For YEARS, I have studied how other people clean their homes. I read ENTIRE BOOKS on the subject—including this massive, comprehensive tome. I subscribed to Fly Lady. I read lots of blogs by Type A personalities.
And every time I felt like a failure. Here’s why: those books and blogs are not written by artistic personalities, they’re written by good managers and organizers—which is FINE! And GOOD for them! But I’ve been trying to clean house according to THEIR personality types, instead of cleaning according to my own.
Thing is, I always assumed there was something wrong with the way an ENFP cleaned house. But there’s nothing wrong with HOW I do it, it’s just that I need to tailor the cleaning to my personality type so that the chores actually get finished.
I am a great starter! I am a horrible finisher!
A few weeks ago, I started instituting a new plan: Housecleaning For Artists!
Basically, I have tailored my housecleaning to my personality type. I’m still working out the kinks and details, but I am super excited about these little discoveries that are actually working for me!
Housecleaning for Artists, Creatives, ADHD-ers and ENFPs!
- Make it fun! I can’t clean unless I’ve layered the work with inspirational experiences like learning a new language (I listen to Spanish radio while cleaning!) or engaging a relationship. So, I clean to music, fold laundry while watching TV, empty the dishwasher while talking on the phone with a friend. I compose poetry while sweeping floors, iron while listening to talk radio or an audio book. It makes me feel like I’m packing a whole lot of life into my day.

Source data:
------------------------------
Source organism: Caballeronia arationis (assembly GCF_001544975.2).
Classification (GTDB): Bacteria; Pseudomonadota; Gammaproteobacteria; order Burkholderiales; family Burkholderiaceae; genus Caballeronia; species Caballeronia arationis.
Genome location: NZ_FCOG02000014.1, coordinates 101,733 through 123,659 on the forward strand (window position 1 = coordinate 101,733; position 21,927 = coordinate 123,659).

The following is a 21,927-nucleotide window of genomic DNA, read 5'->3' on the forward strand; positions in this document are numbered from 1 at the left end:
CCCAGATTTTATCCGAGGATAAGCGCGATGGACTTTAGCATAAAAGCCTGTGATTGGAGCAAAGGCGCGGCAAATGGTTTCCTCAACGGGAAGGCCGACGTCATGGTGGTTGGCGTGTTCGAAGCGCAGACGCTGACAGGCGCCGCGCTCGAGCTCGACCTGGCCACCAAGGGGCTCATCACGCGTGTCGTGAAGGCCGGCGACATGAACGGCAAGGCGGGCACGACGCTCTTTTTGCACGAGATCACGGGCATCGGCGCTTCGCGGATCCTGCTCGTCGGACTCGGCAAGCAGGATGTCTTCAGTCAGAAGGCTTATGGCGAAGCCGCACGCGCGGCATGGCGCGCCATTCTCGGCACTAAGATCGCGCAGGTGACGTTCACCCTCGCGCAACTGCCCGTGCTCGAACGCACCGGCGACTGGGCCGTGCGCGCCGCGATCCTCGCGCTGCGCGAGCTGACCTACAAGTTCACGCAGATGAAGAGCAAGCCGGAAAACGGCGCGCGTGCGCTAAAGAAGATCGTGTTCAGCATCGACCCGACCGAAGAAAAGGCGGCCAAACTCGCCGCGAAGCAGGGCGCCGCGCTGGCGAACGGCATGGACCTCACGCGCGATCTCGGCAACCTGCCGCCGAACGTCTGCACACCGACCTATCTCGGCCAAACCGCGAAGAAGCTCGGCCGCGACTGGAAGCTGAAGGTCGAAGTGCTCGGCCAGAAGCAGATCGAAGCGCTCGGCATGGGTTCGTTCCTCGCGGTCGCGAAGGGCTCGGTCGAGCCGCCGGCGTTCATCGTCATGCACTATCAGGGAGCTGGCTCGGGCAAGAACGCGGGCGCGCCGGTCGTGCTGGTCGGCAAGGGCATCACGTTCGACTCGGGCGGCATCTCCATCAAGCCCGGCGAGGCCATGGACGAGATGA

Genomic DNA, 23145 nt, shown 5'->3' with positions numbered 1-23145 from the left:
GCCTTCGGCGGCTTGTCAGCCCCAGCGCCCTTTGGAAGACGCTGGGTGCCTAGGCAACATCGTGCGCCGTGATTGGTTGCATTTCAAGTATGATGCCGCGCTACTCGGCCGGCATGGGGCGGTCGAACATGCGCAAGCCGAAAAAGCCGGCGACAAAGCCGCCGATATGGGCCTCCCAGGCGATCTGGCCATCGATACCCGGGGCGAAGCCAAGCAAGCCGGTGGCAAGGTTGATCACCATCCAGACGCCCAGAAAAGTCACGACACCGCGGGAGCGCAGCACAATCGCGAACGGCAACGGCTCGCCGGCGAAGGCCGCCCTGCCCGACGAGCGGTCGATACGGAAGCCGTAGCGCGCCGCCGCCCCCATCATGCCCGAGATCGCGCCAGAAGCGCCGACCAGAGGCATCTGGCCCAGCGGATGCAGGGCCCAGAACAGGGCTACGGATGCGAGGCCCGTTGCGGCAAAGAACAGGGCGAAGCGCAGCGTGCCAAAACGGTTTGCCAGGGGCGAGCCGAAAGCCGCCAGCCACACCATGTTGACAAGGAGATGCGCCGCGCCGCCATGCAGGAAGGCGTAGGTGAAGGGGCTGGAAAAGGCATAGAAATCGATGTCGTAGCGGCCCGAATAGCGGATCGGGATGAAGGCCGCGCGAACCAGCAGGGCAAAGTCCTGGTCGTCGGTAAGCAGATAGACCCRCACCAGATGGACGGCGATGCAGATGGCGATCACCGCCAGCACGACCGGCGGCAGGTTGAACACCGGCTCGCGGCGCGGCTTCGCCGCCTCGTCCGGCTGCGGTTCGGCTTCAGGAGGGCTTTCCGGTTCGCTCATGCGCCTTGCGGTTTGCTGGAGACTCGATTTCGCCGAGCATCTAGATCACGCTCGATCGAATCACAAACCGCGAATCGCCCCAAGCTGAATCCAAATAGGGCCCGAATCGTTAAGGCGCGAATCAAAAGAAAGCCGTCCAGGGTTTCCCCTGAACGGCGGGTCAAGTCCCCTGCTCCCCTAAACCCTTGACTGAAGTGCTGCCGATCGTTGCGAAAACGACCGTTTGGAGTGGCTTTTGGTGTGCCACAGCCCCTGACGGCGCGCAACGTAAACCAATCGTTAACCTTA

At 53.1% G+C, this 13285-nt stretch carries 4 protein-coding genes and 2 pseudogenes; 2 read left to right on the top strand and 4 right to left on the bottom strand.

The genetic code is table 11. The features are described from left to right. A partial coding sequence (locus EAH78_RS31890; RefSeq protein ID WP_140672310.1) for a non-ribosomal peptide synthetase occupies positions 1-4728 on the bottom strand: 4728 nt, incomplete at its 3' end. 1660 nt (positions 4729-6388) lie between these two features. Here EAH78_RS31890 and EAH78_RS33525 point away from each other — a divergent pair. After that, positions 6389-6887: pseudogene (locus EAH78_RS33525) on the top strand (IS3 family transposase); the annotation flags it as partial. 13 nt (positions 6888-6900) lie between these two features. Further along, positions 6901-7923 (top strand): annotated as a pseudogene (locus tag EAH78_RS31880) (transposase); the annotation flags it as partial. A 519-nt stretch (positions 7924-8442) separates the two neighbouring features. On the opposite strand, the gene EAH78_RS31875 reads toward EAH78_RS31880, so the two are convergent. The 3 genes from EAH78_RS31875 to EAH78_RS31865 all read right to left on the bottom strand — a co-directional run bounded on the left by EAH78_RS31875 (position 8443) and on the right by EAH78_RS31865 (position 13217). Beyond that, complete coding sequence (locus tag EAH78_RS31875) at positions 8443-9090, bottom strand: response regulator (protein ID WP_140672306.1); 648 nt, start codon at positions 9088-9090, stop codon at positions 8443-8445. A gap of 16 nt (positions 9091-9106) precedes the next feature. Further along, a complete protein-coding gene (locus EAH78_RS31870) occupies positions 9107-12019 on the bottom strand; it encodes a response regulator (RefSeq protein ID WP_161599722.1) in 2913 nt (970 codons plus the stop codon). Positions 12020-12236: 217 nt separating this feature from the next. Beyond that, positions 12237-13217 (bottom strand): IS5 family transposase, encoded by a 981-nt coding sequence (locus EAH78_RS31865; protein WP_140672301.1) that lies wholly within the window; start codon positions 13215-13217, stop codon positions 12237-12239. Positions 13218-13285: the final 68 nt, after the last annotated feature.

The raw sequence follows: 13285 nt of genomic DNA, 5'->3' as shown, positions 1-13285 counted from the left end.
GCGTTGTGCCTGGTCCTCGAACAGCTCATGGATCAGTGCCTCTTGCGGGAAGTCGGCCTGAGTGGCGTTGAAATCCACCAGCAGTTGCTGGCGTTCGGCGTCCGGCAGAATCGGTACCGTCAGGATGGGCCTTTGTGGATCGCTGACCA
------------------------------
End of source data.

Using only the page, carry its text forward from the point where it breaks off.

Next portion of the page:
- Clean Before Creating. I am usually blind to the messes around me. I literally DON’T see them. I used to think this was a moral issue (cleanliness next to godliness, right?). However, this is not a moral issue. My personality type prioritizes relationships and experiences–not folding laundry. Alas, the laundry will not clean itself. Secondarily, I’ve discovered that it’s logistically difficult to create in the midst of clutter–NOT because I feel that clutter/mess is morally wrong but because stuff gets broken (knocking over glasses in messy kitchen), I step on things (Legos!) and it messes up my inspirational groove. So, my motivation for cleaning is not MORAL but creative: a.) it enhances my family life and b.) it enhances my productive creativity.
- Timer! As an ENFP, I will get depressed and desperate if the cleaning tasks seem never-ending. I never do one task for more than 15 minute increments. I NEED to switch tasks every 15 minutes otherwise I get bored and the quality of my cleaning suffers.
- Avoid hyperfocus (this is where I defy Fly Lady!). Fly Lady says to clean your kitchen sink first. I’m sure this works for other people, but it doesn’t work for me. As an ADHD/ENFP, I already have issues with hyperfocus. I am a multi-tasking cleaner and can accomplish a lot in a short period of time if my parameters are a little larger. So, I do 15 minutes on the whole kitchen. Sure, my sink isn’t shiny, but my entire kitchen is generally picked up. Frankly, I don’t need a shiny sink. I need a just-clean-enough sink. For my personality type, general tidying is far superior to one, tiny, perfectly spotless sink. I apply the same principle of Good Enough Cleaning to other areas of the house.
- Daily spot clean, weekly deep clean. I simply CANNOT stick to a schedule. Routinization kills me. Charts and lists are too much pressure and make me panic. Instead of working my way through the house methodically, I simply do the task most needed on any particular day. Of course, dishes and sweeping are daily chores so I do those first (15 minutes!) and then add one or two more tasks based on what needs doing that day. Once a week the entire family pitches in for a weekly deep clean.
What do you think? Do you like my new Personality-Based Cleaning method?